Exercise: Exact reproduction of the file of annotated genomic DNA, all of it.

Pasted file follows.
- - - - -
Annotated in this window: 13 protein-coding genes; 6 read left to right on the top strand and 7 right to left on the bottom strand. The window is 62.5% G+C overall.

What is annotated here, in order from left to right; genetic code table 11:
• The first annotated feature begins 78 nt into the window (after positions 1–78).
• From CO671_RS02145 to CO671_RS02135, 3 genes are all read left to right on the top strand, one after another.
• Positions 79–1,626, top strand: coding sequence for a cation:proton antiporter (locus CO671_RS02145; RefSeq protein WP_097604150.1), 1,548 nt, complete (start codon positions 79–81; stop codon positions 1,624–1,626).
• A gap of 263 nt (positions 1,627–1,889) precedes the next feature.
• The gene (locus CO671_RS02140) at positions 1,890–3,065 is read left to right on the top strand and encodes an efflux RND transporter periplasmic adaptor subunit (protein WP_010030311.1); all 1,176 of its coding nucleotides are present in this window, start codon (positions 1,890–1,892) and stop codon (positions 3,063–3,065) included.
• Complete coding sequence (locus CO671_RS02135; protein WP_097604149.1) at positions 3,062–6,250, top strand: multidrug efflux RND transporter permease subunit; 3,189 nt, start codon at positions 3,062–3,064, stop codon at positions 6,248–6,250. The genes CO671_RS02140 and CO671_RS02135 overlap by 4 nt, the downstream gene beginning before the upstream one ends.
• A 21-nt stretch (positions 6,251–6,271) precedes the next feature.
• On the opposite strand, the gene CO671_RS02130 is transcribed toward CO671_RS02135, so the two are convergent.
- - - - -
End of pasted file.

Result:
Annotated in this window: 13 protein-coding genes; 6 read left to right on the top strand and 7 right to left on the bottom strand. The window is 62.5% G+C overall.

What is annotated here, in order from left to right; genetic code table 11:
• The first annotated feature begins 78 nt into the window (after positions 1–78).
• From CO671_RS02145 to CO671_RS02135, 3 genes are all read left to right on the top strand, one after another.
• Positions 79–1,626, top strand: coding sequence for a cation:proton antiporter (locus CO671_RS02145; RefSeq protein WP_097604150.1), 1,548 nt, complete (start codon positions 79–81; stop codon positions 1,624–1,626).
• A gap of 263 nt (positions 1,627–1,889) precedes the next feature.
• The gene (locus CO671_RS02140) at positions 1,890–3,065 is read left to right on the top strand and encodes an efflux RND transporter periplasmic adaptor subunit (protein WP_010030311.1); all 1,176 of its coding nucleotides are present in this window, start codon (positions 1,890–1,892) and stop codon (positions 3,063–3,065) included.
• Complete coding sequence (locus CO671_RS02135; protein WP_097604149.1) at positions 3,062–6,250, top strand: multidrug efflux RND transporter permease subunit; 3,189 nt, start codon at positions 3,062–3,064, stop codon at positions 6,248–6,250. The genes CO671_RS02140 and CO671_RS02135 overlap by 4 nt, the downstream gene beginning before the upstream one ends.
• A 21-nt stretch (positions 6,251–6,271) precedes the next feature.
• On the opposite strand, the gene CO671_RS02130 is transcribed toward CO671_RS02135, so the two are convergent.